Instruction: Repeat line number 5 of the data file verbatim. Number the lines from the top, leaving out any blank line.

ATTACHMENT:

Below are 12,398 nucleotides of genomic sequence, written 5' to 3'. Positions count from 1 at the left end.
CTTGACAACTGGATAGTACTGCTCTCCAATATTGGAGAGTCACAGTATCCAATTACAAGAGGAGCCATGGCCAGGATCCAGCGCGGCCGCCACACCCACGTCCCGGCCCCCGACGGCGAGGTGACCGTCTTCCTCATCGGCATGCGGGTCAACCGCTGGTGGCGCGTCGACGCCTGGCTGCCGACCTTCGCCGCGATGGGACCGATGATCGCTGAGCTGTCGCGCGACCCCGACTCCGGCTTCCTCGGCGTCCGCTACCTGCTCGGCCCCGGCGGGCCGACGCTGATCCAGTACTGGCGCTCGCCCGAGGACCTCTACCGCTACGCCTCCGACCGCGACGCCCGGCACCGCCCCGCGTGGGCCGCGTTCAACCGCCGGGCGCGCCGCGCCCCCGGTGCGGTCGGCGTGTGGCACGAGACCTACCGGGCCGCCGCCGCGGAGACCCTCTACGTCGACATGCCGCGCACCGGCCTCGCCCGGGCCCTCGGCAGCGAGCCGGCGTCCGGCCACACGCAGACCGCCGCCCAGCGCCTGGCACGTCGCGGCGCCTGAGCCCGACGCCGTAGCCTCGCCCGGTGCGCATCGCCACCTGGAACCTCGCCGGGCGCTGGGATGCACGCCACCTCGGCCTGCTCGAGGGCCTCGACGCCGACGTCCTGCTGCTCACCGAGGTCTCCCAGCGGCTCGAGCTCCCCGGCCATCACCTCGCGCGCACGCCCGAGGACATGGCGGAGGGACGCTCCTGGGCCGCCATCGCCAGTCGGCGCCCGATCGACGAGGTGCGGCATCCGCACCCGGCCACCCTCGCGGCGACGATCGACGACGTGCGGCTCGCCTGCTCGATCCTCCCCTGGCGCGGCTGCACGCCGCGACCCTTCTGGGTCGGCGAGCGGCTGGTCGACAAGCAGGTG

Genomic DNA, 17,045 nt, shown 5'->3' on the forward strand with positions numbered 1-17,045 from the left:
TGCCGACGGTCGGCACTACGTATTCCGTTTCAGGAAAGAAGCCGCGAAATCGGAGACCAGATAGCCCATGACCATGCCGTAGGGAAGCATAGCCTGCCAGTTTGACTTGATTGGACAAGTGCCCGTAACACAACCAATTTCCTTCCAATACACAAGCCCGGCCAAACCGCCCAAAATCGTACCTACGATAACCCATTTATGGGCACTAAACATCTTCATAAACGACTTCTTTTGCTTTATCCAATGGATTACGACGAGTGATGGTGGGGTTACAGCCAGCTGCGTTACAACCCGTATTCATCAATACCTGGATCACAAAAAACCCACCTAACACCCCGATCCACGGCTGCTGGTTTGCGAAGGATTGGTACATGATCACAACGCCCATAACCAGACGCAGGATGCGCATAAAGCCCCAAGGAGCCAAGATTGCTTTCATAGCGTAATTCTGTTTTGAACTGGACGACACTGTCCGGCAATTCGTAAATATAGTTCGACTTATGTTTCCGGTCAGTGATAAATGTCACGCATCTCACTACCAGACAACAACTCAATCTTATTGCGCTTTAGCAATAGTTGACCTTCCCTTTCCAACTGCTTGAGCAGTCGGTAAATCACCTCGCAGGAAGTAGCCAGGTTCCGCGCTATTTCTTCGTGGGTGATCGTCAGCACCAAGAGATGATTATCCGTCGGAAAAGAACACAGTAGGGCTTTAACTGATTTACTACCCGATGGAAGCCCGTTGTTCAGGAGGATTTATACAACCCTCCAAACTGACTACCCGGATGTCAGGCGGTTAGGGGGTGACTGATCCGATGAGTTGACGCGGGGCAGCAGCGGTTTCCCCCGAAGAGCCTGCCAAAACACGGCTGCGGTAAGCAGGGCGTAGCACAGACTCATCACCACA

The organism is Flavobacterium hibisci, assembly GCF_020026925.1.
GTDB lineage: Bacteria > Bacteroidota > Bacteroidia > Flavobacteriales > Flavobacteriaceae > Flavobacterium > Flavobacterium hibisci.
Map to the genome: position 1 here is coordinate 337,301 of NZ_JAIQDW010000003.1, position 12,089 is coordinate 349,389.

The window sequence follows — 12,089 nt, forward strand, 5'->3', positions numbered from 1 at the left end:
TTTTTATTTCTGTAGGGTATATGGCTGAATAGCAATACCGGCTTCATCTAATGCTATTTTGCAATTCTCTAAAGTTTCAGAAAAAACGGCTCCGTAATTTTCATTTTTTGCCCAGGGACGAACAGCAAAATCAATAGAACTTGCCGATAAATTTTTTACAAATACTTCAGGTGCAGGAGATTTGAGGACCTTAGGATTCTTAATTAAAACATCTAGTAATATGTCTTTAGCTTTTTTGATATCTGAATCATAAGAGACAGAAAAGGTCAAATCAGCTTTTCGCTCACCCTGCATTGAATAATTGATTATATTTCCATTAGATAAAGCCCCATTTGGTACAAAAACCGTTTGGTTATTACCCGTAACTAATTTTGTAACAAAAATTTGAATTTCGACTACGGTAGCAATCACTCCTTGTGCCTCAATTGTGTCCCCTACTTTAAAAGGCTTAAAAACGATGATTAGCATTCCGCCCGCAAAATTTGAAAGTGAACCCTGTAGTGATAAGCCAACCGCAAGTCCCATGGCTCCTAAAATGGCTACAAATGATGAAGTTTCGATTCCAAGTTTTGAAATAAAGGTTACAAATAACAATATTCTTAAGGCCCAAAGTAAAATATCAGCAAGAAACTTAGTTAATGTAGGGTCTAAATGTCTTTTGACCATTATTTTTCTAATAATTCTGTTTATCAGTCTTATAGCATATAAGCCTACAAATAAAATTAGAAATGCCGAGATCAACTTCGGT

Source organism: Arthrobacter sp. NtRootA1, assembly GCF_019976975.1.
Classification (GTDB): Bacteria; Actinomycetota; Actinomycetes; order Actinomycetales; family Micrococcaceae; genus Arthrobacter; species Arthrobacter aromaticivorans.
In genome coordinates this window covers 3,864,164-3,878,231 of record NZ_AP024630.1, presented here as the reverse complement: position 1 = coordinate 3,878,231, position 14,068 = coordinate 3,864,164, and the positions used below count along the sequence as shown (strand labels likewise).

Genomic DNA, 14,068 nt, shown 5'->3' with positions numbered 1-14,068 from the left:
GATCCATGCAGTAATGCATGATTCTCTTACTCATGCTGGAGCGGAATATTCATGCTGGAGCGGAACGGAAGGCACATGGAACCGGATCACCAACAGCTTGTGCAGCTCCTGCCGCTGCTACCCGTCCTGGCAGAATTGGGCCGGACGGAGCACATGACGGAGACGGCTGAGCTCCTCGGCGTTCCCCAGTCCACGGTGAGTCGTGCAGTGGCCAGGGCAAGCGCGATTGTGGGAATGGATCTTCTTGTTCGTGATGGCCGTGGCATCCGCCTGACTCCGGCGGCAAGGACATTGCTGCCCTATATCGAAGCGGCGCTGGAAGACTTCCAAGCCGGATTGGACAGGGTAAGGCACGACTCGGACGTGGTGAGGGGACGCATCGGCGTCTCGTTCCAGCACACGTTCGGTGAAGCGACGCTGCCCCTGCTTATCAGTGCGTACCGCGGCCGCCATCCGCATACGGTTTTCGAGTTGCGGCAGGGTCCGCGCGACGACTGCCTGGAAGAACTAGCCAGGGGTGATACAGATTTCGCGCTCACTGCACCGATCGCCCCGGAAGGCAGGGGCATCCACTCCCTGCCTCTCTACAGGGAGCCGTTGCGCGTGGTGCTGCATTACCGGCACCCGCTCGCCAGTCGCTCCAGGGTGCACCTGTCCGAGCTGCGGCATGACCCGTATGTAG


The organism is Flavobacterium hibisci, assembly GCF_020026925.1.